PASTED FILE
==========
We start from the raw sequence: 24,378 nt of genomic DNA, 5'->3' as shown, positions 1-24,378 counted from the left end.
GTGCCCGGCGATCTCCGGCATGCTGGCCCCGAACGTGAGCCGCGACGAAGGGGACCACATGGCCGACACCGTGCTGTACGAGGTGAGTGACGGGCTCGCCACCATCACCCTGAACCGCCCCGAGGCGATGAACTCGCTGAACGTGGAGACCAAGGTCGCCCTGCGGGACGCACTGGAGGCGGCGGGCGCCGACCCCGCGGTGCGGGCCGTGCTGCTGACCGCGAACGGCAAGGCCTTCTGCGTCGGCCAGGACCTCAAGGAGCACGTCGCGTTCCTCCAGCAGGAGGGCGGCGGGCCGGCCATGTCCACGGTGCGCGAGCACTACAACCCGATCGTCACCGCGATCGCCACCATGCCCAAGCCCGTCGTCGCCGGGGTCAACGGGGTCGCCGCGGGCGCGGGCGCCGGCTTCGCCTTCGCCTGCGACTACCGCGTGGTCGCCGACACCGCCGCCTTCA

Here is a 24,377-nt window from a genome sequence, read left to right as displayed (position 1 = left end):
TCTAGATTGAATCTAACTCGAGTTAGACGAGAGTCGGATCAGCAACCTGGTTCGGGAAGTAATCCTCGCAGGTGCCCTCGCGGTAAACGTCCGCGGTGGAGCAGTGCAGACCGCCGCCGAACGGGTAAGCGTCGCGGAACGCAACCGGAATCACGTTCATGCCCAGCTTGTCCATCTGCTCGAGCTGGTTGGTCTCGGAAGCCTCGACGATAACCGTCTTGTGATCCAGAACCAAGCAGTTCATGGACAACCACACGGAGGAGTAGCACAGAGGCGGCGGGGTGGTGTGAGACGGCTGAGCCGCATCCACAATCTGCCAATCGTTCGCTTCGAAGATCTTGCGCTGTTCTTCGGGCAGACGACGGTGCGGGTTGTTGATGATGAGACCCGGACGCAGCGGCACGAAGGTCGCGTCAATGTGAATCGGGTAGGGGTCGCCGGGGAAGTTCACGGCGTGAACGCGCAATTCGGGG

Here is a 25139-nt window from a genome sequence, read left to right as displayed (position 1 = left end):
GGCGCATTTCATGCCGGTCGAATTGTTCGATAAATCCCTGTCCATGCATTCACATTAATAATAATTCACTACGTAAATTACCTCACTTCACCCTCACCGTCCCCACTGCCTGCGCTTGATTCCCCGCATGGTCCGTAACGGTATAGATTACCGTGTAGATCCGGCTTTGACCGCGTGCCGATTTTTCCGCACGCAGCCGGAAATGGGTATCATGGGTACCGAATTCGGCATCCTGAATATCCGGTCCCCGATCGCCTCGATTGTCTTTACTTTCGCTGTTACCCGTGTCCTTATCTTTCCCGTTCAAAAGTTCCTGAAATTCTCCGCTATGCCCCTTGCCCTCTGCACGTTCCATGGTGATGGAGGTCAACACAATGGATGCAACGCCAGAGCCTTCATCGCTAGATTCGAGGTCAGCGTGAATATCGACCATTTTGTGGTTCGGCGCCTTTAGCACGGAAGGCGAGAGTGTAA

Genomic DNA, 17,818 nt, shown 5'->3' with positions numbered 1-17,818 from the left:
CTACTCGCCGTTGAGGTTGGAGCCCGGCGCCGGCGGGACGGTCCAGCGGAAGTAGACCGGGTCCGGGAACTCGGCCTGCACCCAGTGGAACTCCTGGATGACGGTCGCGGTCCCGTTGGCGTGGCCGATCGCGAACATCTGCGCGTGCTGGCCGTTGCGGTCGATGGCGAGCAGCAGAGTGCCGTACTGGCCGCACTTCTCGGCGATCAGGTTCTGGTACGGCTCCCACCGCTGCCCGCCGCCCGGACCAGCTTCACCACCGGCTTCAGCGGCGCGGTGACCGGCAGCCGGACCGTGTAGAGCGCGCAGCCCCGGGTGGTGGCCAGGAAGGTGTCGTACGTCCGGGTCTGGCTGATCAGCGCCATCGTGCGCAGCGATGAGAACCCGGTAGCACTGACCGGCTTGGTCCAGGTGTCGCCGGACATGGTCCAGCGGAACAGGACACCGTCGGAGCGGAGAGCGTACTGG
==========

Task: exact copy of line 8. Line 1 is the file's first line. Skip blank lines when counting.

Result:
CTACTCGCCGTTGAGGTTGGAGCCCGGCGCCGGCGGGACGGTCCAGCGGAAGTAGACCGGGTCCGGGAACTCGGCCTGCACCCAGTGGAACTCCTGGATGACGGTCGCGGTCCCGTTGGCGTGGCCGATCGCGAACATCTGCGCGTGCTGGCCGTTGCGGTCGATGGCGAGCAGCAGAGTGCCGTACTGGCCGCACTTCTCGGCGATCAGGTTCTGGTACGGCTCCCACCGCTGCCCGCCGCCCGGACCAGCTTCACCACCGGCTTCAGCGGCGCGGTGACCGGCAGCCGGACCGTGTAGAGCGCGCAGCCCCGGGTGGTGGCCAGGAAGGTGTCGTACGTCCGGGTCTGGCTGATCAGCGCCATCGTGCGCAGCGATGAGAACCCGGTAGCACTGACCGGCTTGGTCCAGGTGTCGCCGGACATGGTCCAGCGGAACAGGACACCGTCGGAGCGGAGAGCGTACTGG